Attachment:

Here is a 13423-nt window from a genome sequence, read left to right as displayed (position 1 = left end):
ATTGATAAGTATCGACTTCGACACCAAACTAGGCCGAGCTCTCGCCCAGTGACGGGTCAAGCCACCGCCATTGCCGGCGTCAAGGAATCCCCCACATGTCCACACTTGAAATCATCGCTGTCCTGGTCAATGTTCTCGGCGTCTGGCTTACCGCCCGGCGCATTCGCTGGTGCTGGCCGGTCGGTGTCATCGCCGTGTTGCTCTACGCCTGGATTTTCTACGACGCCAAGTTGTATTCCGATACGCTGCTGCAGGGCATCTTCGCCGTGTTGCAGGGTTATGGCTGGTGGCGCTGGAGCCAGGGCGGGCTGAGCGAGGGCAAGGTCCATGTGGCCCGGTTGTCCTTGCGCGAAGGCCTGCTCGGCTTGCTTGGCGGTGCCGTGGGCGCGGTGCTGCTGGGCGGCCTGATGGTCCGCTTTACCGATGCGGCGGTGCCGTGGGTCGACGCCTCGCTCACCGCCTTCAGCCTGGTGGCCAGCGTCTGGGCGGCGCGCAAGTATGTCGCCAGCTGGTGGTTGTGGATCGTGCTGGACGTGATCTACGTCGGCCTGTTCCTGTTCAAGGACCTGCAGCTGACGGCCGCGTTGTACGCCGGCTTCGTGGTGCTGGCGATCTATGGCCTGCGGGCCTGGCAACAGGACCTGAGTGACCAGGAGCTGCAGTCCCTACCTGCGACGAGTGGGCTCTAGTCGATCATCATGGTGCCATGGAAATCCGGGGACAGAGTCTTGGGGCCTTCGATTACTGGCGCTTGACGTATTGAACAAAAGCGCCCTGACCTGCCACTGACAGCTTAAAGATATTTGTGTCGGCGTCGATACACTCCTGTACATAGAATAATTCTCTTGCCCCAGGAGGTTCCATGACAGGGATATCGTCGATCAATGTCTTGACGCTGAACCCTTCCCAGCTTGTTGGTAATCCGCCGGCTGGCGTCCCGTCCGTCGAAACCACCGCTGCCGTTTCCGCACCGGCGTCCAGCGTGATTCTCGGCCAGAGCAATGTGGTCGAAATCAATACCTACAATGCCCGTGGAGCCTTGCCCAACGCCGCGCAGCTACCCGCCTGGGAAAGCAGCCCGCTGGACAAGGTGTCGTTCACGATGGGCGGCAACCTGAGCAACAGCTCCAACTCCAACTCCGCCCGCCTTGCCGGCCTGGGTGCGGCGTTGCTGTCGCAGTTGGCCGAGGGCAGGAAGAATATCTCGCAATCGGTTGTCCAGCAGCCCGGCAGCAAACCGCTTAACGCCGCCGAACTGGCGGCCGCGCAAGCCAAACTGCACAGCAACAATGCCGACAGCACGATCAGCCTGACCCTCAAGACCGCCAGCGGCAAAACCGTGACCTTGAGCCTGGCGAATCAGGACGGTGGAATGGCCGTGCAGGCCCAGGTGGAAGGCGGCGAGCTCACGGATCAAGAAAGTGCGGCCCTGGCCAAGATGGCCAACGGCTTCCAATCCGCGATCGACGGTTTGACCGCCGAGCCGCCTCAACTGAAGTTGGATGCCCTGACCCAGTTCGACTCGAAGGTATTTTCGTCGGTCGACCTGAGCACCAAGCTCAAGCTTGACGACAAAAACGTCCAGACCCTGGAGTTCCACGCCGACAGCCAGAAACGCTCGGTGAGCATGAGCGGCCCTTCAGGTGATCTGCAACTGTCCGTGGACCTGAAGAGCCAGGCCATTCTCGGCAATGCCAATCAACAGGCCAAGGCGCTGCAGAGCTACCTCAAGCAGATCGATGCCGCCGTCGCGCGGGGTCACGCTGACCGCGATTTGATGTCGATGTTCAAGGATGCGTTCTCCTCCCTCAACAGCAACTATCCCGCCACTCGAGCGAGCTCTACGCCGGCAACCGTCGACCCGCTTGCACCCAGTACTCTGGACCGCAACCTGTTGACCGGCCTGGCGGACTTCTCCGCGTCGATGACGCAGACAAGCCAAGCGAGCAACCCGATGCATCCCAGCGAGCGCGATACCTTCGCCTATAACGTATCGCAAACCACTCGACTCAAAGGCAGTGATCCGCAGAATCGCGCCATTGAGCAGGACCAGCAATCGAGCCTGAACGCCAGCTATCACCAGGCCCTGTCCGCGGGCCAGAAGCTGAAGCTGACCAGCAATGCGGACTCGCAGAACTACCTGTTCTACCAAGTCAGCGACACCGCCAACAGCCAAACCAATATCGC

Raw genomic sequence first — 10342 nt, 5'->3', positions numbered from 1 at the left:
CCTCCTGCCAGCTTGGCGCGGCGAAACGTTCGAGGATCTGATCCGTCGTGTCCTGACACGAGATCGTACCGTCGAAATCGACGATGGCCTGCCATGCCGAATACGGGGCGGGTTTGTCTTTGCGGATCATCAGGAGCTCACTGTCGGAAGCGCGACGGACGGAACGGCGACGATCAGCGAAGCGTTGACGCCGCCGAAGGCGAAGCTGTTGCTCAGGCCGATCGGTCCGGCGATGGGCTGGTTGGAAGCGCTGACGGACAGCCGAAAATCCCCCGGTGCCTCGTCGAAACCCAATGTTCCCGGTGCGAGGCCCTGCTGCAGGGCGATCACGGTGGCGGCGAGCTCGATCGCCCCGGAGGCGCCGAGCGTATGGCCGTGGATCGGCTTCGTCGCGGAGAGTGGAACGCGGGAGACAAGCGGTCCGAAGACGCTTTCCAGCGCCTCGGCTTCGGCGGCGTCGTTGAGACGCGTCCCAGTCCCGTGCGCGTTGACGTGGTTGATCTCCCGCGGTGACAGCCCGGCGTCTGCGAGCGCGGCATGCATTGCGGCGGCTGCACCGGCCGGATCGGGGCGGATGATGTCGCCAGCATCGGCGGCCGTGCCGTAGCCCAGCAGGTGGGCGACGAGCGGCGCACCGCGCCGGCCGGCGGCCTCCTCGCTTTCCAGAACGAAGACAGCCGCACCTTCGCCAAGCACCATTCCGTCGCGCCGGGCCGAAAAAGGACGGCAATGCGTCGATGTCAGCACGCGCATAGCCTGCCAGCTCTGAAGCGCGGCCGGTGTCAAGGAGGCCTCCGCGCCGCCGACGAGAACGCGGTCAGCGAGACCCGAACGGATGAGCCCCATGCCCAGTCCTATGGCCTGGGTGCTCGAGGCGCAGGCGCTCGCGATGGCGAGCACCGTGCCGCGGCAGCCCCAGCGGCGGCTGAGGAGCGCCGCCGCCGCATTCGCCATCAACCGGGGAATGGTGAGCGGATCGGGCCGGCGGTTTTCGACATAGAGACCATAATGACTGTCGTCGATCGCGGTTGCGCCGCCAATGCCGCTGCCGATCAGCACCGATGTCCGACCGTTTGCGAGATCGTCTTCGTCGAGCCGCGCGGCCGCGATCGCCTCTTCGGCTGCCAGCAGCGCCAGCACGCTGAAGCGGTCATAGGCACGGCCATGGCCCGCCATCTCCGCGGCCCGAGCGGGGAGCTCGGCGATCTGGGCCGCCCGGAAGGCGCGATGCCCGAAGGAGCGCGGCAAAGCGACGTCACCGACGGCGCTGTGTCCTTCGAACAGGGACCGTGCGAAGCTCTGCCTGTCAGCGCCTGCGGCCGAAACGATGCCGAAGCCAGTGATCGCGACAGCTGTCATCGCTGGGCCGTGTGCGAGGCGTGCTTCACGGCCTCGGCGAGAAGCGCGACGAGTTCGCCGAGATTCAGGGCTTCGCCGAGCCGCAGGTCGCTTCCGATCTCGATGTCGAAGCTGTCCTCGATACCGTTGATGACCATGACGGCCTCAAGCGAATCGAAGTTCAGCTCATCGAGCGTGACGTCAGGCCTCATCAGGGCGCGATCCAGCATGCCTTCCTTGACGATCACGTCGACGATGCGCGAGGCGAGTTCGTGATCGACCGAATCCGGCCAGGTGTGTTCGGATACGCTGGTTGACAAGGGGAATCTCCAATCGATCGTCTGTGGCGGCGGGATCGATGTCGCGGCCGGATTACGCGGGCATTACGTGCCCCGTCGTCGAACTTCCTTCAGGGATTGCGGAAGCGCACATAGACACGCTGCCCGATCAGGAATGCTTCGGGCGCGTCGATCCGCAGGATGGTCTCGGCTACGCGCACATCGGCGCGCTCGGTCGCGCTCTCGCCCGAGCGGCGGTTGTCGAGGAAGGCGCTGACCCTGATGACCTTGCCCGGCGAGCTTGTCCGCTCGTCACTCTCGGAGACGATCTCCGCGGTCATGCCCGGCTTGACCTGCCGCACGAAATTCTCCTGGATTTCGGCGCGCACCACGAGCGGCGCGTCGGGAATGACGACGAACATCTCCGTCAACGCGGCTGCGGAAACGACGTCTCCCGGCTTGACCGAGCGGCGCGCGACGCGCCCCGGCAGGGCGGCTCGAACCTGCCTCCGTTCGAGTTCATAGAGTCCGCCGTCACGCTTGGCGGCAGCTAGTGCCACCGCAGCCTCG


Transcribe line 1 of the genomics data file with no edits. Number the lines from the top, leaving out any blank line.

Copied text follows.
Here is a 13423-nt window from a genome sequence, read left to right as displayed (position 1 = left end):